Places Father Joseph Maskell Worked Show That 'The Keepers' Subject Was Employed By Several Ministries

With its new docuseries The Keepers, Netflix is diving into a cold case that has remained unsolved for decades. The series takes a deep look at the mysterious 1969 murder of Sister Catherine Cesnik, who was a beloved teacher at Archbishop Keough Catholic High School in Baltimore. But, the series isn't only focused on Cesnik's story. It also delves into the many allegations of sexual abuse against Keough's chaplain, Father Joseph Maskell. Maskell was never charged with a crime and denied the allegations until his death in 2001, and told The Baltimore Sun in 1994 that "I never had sex with a kid ... It is absolutely untrue." Because of the allegations, The Sunday Times reports that Maskell was stripped of his ministry by the Archdiocese of Baltimore in 1994 but continued to gain employment after fleeing to Ireland in 1996. So, where else did Father Maskell work?

According to the Archdiocese of Baltimore website, before working as chaplain at Keough High School, Maskell served at Sacred Heart of Mary in Baltimore from 1965 to 1966. After that, he moved on to work at St. Clement in Lansdowne from 1966 to 1968. He then worked as the chaplain for Archbishop Keough Catholic High School from 1967 to 1975 and was also chaplain for the Baltimore police department during that time, according to The Times article. Additionally he worked at Our Lady of Victory from 1968 to 1970. Between 1970 and 1980, Maskell was living and "assisting" at St. Clement, while he served at the Division of Schools from 1975 to 1980. Between 1980 and 1982, he served at Annunciation before moving on to Holy Cross from 1982 to 1992. His final stint of employment in the United States before he fled to Ireland was for St. Augustine in Elkridge from 1993 to 1994.

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The Archdiocese of Baltimore acknowledged the allegations against Maskell in a statement to Bustle.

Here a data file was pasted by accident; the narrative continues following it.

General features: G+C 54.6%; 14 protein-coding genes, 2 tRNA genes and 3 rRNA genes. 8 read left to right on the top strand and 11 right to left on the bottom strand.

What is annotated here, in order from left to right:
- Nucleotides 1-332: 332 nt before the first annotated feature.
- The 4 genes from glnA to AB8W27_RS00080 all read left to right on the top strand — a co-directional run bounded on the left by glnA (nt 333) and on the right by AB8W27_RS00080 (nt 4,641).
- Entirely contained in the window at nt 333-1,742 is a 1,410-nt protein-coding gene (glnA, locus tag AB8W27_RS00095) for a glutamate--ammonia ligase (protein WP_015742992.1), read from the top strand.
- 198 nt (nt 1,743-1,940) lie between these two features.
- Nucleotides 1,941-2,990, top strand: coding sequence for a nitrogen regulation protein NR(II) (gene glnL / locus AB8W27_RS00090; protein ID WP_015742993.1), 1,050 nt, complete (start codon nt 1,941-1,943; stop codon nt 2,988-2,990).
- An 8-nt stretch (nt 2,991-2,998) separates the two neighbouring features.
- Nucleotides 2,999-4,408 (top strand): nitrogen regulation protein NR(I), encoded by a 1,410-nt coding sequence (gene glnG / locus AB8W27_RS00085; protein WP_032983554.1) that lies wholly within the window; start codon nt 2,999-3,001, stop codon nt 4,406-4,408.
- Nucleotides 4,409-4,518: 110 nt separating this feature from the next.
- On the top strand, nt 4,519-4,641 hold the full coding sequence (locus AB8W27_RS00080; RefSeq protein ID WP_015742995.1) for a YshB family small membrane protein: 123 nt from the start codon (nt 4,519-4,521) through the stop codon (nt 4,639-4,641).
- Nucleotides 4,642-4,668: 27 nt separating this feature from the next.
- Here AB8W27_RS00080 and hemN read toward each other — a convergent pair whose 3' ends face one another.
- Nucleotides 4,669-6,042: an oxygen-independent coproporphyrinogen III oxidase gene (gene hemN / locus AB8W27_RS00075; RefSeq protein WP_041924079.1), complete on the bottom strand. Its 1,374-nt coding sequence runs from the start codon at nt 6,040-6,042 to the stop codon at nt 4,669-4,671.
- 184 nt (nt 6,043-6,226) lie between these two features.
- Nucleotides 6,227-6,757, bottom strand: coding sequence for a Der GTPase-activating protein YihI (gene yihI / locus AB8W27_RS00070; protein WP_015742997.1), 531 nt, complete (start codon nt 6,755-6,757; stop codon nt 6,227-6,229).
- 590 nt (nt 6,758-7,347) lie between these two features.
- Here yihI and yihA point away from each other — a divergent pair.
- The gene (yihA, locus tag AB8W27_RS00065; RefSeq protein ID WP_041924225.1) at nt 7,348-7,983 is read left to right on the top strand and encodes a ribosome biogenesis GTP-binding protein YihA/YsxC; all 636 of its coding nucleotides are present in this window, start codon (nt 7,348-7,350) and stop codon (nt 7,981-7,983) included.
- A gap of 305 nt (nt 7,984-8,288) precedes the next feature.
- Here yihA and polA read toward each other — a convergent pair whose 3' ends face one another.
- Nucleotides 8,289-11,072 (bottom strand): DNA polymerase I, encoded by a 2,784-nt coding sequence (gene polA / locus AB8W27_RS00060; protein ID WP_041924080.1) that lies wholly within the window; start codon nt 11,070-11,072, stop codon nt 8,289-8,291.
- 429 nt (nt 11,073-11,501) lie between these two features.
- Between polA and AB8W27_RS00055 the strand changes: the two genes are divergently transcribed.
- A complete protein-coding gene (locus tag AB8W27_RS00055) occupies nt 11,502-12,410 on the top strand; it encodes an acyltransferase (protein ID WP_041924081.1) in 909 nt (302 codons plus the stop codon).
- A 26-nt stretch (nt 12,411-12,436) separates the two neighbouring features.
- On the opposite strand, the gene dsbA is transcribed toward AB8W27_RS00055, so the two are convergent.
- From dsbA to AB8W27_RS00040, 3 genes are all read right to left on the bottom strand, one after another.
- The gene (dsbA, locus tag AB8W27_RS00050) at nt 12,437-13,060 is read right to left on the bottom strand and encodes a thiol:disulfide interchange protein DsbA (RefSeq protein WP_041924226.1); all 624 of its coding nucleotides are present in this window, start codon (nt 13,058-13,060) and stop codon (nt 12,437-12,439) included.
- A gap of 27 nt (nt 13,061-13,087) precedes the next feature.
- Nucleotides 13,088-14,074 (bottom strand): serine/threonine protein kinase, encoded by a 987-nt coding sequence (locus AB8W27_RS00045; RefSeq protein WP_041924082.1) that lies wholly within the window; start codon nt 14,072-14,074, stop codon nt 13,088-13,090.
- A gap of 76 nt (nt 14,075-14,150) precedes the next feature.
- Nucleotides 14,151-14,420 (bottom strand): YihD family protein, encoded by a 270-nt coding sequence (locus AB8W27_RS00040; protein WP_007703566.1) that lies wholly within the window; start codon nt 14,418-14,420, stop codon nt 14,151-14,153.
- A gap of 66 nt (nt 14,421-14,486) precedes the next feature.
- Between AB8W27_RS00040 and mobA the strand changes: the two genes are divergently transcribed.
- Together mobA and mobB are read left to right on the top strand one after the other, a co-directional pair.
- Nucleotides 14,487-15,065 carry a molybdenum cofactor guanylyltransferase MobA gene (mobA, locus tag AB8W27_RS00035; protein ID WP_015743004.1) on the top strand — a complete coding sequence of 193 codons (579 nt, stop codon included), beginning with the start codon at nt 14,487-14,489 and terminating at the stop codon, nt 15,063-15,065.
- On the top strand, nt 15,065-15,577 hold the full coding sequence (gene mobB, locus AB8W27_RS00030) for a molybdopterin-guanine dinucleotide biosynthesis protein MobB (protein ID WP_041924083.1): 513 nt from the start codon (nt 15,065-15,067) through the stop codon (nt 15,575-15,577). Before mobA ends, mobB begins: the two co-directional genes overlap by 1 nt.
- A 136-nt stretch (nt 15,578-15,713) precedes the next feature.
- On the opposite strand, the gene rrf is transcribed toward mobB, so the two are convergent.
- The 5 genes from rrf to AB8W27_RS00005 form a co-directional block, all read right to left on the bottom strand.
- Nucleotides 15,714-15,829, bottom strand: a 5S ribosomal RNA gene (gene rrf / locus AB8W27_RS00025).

"Since the 1990s, when the Archdiocese of Baltimore first learned of an allegation of child sexual abuse against Maskell, and on numerous occasions since, the Archdiocese has publicly acknowledged and apologized for the horrific abuse committed by him. The Archdiocese reported the allegations to civil authorities in the 1990s and cooperated fully in any investigation, removed Father Maskell’s faculties to function as a priest, apologized to victims and offered them counseling assistance, sought additional victims, and provided direct financial assistance to 16 individuals abused by Maskell.
Though it was unaware of the abuse at the time it occurred approximately 50 years ago, the Archdiocese deeply regrets the damage that was caused to those who were so badly harmed and has worked diligently since becoming aware of their abuse to bring some measure of healing to them. The Archdiocese is wholly committed to protecting children, holding abusers accountable — clergy and laity alike, and promoting healing for victims. These are hallmarks of the Archdiocese’s child protection efforts, which we strive to constantly strengthen.
There is no room in the Archdiocese for anyone who would harm a child and every effort must be made to ensure what happened before never happens again. It is our hope that The Keepers advances this pursuit, just as we hope the series helps those who have kept alive the memory of Sr. Cathy and our collective hope that justice will be won for her."

In 1996 Maskell fled to Ireland without the Archdiocese's knowledge, they claim on their website. After that, The Irish Mirror reported that Maskell continued working in a religious capacity and as a psychologist until 1998 and then went back to America the following year. He died shortly after in 2001.